Research has once again shown the benefit of eating fruit or vegetable. Yesterday the news media was full of headlines like this:
“Fabulous” I thought. “I wonder where this research came from?”
So I decided to follow the research back to its origins - a fairly straightforward task. It turns out that the research was published in the British Medical Journal’s Christmas edition – a traditionally light-hearted edition often with slightly less-than-serious research articles.
For example, here is a selection of the titles of other articles in the Christmas 2013 edition:
The good news is that many of the articles are open access so you could download them and use them with students to show what a research paper looks like and how they are structured. The light-hearted topics means that they are more ‘accessible’ than traditional research papers, but are still structured in the same way. It could also be used to look at how computer modelling is used to look at the potential effectiveness of medical interventions without actually carrying out the intervention.
If you want to do that then the link to the apple story is here.
I heard/read a number of comments about the value of prescribing an apple instead of statins, such as this tweet:
I wondered about the cost-effectiveness of prescribing an apple a day to the population over 50 (around 21 million people according to this source). Pleasingly, the authors of the paper actually calculate the cost of prescribing statins (to everyone over 50 who isn’t already taking them for other medical reasons) and the cost of prescribing apples.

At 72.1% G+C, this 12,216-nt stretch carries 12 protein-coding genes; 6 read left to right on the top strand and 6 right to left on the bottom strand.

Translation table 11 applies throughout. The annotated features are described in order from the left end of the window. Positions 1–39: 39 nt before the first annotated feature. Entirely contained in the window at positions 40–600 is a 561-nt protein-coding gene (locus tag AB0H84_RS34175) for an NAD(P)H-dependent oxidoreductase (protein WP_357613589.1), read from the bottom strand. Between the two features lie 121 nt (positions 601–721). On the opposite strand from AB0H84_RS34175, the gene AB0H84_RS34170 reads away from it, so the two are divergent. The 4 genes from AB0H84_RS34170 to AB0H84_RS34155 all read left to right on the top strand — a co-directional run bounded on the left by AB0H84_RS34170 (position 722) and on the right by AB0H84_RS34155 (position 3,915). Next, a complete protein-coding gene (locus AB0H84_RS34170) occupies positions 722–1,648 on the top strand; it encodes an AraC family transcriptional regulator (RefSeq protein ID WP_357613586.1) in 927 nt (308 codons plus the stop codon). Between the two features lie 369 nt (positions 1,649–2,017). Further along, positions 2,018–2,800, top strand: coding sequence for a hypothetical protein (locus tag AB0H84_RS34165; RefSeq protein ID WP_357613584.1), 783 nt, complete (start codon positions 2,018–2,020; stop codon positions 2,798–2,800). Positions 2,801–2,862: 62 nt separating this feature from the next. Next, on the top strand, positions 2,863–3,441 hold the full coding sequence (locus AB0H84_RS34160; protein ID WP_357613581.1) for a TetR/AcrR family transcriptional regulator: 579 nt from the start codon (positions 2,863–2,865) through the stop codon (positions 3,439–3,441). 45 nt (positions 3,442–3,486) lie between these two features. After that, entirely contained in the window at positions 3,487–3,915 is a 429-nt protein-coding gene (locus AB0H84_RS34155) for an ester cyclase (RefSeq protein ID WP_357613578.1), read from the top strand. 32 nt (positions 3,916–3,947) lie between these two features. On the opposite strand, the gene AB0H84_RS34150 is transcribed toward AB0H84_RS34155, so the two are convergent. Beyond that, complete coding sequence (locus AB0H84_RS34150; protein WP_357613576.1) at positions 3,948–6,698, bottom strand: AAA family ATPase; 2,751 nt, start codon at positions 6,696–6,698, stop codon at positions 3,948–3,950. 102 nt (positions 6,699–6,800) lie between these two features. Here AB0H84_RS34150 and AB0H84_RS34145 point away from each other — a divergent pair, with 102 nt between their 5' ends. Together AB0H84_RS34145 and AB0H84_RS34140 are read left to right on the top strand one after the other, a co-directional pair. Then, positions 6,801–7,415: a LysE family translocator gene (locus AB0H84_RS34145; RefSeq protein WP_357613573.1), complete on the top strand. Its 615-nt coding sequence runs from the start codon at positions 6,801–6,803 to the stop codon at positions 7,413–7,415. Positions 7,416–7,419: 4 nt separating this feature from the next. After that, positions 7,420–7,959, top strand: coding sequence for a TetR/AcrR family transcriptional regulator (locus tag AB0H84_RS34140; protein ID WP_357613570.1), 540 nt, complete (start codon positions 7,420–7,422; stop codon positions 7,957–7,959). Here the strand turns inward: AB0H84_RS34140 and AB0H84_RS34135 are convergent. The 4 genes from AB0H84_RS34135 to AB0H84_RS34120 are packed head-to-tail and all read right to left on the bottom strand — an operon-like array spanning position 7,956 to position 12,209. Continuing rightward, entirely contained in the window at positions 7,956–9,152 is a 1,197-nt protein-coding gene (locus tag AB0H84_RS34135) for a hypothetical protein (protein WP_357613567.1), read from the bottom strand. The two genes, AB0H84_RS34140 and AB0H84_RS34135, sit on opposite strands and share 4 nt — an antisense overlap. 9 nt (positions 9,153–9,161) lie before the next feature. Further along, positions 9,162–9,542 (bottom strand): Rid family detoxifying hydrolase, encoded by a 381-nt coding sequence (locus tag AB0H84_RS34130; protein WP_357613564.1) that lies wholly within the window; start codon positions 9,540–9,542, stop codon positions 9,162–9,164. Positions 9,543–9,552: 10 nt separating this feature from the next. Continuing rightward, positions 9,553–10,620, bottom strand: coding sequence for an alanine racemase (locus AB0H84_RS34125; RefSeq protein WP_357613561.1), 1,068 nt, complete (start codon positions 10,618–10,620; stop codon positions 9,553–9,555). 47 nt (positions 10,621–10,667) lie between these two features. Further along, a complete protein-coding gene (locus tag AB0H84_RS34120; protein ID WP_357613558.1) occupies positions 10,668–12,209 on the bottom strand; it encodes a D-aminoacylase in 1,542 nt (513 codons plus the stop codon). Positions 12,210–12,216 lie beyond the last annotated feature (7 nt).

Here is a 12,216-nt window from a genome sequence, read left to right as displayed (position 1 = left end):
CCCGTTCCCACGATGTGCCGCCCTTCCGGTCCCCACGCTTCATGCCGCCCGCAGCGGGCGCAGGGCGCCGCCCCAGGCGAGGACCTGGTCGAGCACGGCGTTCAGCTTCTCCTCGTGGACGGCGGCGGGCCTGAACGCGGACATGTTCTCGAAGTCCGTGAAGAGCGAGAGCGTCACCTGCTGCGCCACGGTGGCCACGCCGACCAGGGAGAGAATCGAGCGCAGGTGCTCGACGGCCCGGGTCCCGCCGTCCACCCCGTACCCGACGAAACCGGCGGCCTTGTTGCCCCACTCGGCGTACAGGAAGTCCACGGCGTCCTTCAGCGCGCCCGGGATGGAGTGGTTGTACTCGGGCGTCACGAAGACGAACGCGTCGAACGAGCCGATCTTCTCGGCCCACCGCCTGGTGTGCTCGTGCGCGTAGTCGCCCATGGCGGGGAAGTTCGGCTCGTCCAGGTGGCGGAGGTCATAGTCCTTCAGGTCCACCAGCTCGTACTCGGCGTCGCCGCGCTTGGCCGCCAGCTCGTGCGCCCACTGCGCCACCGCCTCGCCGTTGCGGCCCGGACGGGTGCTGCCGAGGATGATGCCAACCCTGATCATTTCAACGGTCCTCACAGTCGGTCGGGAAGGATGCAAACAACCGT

Cost of additional Statins: £180 million
Cost of apples: £260 million
So, if the NHS were to prescribe apple, which I envisage to be a little like fruit time in primary school, it would cost more than £80 million MORE than prescribing statins.
Of course, the statins have additional side effects which would have to be taken into account. The authors also assumed that calorie intake would remain the same if everyone ate an apple, but that might not be the case, so the side effects from that should also be considered.
Interesting questions to ask:
- Why might people be happy to pay for an ‘apple a day’, but not a ‘statin’ a day?
- Could/Should the NHS prescribe fruit&vegetables in the same way that they prescribe medications?
- The authors assume a 70% compliance rate in eating the apple – is this realistic?
- Should researchers spend time writing light-hearted research articles?
- Why did the news media pick up on the story, and report it without comment on the reasons why it was written?
Enjoy, and do let me know if you use this in class.